Vitamin B12 is another important nutrient during pregnancy. While we don’t need a lot more during pregnancy, pregnant women tend to need a little bit more for new DNA synthesis in the fetus and placenta. Vitamin B12 also supports normal neurological function and development. Vitamin B12 is found mostly in animal products, so those cutting out meat may find themselves missing out on this critical nutrient. Similar to Iron, Vitamin B12 also contributes to a reduction in tiredness and fatigue, a common pregnancy symptom. Supplementation may be a good idea if you suspect your diet is lacking in B12 and it is safe to supplement as any nutrients not absorbed will just pass through in your urine. MamaCare provides 2 μg of Vitamin B12 to meet 77% of the requirements in pregnancy.
Weird and wacky ideas about pregnancy supplements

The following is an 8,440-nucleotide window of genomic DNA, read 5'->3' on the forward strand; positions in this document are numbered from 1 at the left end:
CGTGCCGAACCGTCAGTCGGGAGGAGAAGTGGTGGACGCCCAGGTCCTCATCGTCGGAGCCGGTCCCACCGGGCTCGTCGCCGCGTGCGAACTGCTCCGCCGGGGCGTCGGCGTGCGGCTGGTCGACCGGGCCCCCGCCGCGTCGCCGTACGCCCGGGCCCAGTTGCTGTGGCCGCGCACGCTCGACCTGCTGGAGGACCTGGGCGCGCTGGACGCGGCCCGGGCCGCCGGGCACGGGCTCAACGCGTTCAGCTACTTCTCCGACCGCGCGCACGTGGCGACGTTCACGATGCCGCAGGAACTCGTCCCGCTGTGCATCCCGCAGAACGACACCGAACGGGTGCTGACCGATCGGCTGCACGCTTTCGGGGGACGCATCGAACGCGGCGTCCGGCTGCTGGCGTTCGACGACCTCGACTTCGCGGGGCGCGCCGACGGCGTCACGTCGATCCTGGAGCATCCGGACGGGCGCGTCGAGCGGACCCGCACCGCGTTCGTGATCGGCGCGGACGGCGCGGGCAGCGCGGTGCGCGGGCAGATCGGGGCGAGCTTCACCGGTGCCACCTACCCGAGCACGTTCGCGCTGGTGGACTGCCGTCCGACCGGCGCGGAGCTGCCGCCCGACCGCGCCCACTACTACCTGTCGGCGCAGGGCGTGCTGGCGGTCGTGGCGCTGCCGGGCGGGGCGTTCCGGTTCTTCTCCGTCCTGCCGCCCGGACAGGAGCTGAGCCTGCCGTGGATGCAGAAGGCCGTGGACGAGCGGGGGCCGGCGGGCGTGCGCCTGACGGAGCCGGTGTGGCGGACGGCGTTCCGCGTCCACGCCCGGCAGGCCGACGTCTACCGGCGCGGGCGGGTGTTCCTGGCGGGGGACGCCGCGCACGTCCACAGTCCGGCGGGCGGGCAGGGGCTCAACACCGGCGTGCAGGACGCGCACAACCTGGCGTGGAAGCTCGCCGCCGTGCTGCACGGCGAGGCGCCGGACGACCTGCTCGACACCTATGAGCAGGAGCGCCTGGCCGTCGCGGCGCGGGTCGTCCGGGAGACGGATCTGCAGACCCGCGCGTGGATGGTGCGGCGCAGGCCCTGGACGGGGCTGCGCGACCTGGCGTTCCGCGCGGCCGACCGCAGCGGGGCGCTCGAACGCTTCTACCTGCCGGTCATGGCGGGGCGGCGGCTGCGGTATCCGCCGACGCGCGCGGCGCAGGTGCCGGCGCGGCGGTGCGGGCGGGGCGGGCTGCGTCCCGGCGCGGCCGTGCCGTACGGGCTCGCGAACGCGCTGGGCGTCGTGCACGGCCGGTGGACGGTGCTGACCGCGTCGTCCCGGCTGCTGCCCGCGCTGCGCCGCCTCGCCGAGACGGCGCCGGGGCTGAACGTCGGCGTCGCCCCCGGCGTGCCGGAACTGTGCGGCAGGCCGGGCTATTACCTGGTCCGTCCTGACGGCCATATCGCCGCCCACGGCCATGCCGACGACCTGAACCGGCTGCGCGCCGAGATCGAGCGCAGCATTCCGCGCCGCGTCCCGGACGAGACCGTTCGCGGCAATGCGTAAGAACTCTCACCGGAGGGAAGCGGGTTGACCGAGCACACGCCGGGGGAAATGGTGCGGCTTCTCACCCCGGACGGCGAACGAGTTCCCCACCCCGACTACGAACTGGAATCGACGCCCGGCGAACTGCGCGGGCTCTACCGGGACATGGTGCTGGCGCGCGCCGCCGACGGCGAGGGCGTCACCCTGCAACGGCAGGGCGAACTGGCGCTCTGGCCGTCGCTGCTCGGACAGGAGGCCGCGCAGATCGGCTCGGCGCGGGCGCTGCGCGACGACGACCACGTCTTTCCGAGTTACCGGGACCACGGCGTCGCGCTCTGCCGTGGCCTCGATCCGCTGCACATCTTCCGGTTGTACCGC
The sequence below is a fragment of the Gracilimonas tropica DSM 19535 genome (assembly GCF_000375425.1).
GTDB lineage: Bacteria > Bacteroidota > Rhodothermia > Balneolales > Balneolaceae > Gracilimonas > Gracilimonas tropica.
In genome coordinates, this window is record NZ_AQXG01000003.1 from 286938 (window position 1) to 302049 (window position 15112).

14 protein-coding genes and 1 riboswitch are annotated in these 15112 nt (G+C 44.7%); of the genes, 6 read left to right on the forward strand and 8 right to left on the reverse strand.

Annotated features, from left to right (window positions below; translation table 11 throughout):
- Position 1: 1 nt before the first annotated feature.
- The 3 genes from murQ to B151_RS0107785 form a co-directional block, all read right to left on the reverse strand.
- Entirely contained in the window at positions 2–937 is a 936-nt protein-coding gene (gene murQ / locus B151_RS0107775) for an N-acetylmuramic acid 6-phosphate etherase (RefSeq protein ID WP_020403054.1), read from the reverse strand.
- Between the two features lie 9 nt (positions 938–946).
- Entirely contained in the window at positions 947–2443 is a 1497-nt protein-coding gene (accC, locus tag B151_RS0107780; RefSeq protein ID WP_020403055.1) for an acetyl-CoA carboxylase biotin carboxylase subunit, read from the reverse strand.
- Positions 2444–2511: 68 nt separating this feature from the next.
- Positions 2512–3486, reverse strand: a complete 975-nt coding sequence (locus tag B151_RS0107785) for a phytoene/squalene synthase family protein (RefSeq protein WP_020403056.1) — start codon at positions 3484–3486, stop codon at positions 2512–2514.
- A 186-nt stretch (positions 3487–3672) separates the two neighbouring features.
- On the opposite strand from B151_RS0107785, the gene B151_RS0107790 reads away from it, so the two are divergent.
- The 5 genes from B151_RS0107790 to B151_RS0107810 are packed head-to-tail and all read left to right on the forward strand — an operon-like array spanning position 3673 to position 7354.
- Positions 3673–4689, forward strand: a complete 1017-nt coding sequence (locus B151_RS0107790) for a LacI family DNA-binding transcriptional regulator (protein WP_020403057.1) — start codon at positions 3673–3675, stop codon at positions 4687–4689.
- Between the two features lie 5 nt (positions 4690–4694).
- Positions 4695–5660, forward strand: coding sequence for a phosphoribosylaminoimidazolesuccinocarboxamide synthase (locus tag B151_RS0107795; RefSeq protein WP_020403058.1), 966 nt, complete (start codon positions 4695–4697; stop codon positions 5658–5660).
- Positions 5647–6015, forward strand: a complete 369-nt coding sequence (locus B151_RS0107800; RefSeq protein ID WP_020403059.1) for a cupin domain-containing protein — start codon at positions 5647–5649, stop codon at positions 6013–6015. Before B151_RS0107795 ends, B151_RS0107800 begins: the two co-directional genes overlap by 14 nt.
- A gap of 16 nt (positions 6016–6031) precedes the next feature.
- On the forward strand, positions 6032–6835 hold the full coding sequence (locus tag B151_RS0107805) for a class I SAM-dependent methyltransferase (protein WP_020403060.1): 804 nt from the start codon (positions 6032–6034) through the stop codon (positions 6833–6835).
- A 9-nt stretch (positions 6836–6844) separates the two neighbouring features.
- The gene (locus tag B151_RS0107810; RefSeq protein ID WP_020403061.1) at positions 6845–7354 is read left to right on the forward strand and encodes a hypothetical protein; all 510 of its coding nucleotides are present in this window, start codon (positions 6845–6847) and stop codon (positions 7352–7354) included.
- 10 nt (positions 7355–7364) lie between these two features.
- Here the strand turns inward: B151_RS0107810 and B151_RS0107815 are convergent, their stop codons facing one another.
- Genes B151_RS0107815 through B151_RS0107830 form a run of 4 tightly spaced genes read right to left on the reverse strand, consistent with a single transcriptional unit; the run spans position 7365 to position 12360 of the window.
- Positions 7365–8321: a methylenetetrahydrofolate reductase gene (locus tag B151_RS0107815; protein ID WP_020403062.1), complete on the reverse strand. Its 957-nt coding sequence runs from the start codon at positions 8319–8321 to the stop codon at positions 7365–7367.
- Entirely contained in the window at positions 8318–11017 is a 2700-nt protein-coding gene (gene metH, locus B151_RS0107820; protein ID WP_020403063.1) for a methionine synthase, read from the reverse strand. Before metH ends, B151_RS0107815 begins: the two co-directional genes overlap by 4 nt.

The vitamin and mineral supplements discussed above are all pretty commonplace, however a lot of women hear old wives tales about certain herbal supplements to support their pregnancy. Most of these are myths with unfounded evidence and some can even be dangerous in pregnancy. It’s best to steer clear of these unless directed by your doctor, midwife, dietitian or pharmacist. Some common myths to steer clear of during pregnancy are:
- Fenugreek is said to increase milk supply, however there is no evidence to support this. Others proposed to increase milk supply with no evidence include blessed thistle, alfalfa and fennel.
- Garlic has been proposed to curb the symptoms of the common cold. While likely safe for the general population, garlic in high doses can increase the risk of bleeding, particularly if combined with blood-thinning medications. It is best to avoid high doses of garlic. An unintended consequence when breastfeeding is that it can make breastmilk taste garlicky!
- Raspberry leaf extract has been recommended to many women to induce labour, however large amounts can leave you with uncomfortable gastrointestinal symptoms such as diarrhea.
If in doubt, ask your doctor, obstetrician, midwife, dietitian or pharmacist before supplementing your diet with anything. Remember, dietary guidelines offer general advice only, and for personalised nutrition advice, it’s best to see a medical professional.